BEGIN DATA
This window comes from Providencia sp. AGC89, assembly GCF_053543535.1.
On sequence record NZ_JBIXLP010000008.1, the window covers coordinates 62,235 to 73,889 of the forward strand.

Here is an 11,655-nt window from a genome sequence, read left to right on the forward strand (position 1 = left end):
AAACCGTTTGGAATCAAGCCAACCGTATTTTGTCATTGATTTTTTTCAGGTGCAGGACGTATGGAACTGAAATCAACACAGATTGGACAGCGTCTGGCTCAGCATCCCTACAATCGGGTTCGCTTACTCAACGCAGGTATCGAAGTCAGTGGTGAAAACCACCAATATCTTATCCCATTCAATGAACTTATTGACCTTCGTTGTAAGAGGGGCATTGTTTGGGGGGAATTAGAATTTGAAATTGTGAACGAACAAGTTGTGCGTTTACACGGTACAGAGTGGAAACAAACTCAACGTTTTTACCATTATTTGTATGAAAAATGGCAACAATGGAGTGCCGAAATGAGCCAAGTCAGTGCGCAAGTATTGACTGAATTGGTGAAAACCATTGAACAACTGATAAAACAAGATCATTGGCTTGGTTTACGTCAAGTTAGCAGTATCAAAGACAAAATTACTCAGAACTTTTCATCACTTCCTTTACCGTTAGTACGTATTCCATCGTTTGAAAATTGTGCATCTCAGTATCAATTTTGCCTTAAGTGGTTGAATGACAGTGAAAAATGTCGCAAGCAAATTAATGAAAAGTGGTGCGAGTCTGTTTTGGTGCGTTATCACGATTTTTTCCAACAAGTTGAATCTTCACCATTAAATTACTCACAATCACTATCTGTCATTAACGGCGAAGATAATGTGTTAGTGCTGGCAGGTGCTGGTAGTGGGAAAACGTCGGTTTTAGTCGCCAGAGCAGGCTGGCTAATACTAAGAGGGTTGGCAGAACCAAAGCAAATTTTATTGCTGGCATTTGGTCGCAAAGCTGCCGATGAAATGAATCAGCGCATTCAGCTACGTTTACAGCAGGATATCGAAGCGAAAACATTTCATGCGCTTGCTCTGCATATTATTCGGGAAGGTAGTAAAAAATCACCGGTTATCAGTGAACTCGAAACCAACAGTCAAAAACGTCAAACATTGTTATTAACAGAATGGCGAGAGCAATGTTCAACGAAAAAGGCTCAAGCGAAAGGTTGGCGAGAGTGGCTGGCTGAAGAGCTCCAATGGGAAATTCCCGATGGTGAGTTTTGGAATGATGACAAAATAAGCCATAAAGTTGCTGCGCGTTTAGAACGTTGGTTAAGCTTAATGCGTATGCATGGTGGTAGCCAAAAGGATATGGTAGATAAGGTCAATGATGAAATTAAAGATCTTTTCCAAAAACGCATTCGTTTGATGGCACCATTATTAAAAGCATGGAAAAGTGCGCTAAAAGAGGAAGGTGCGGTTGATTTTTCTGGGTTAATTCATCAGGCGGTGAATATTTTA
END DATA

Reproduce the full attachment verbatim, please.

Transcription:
This window comes from Providencia sp. AGC89, assembly GCF_053543535.1.
On sequence record NZ_JBIXLP010000008.1, the window covers coordinates 62,235 to 73,889 of the forward strand.

Here is an 11,655-nt window from a genome sequence, read left to right on the forward strand (position 1 = left end):
AAACCGTTTGGAATCAAGCCAACCGTATTTTGTCATTGATTTTTTTCAGGTGCAGGACGTATGGAACTGAAATCAACACAGATTGGACAGCGTCTGGCTCAGCATCCCTACAATCGGGTTCGCTTACTCAACGCAGGTATCGAAGTCAGTGGTGAAAACCACCAATATCTTATCCCATTCAATGAACTTATTGACCTTCGTTGTAAGAGGGGCATTGTTTGGGGGGAATTAGAATTTGAAATTGTGAACGAACAAGTTGTGCGTTTACACGGTACAGAGTGGAAACAAACTCAACGTTTTTACCATTATTTGTATGAAAAATGGCAACAATGGAGTGCCGAAATGAGCCAAGTCAGTGCGCAAGTATTGACTGAATTGGTGAAAACCATTGAACAACTGATAAAACAAGATCATTGGCTTGGTTTACGTCAAGTTAGCAGTATCAAAGACAAAATTACTCAGAACTTTTCATCACTTCCTTTACCGTTAGTACGTATTCCATCGTTTGAAAATTGTGCATCTCAGTATCAATTTTGCCTTAAGTGGTTGAATGACAGTGAAAAATGTCGCAAGCAAATTAATGAAAAGTGGTGCGAGTCTGTTTTGGTGCGTTATCACGATTTTTTCCAACAAGTTGAATCTTCACCATTAAATTACTCACAATCACTATCTGTCATTAACGGCGAAGATAATGTGTTAGTGCTGGCAGGTGCTGGTAGTGGGAAAACGTCGGTTTTAGTCGCCAGAGCAGGCTGGCTAATACTAAGAGGGTTGGCAGAACCAAAGCAAATTTTATTGCTGGCATTTGGTCGCAAAGCTGCCGATGAAATGAATCAGCGCATTCAGCTACGTTTACAGCAGGATATCGAAGCGAAAACATTTCATGCGCTTGCTCTGCATATTATTCGGGAAGGTAGTAAAAAATCACCGGTTATCAGTGAACTCGAAACCAACAGTCAAAAACGTCAAACATTGTTATTAACAGAATGGCGAGAGCAATGTTCAACGAAAAAGGCTCAAGCGAAAGGTTGGCGAGAGTGGCTGGCTGAAGAGCTCCAATGGGAAATTCCCGATGGTGAGTTTTGGAATGATGACAAAATAAGCCATAAAGTTGCTGCGCGTTTAGAACGTTGGTTAAGCTTAATGCGTATGCATGGTGGTAGCCAAAAGGATATGGTAGATAAGGTCAATGATGAAATTAAAGATCTTTTCCAAAAACGCATTCGTTTGATGGCACCATTATTAAAAGCATGGAAAAGTGCGCTAAAAGAGGAAGGTGCGGTTGATTTTTCTGGGTTAATTCATCAGGCGGTGAATATTTTA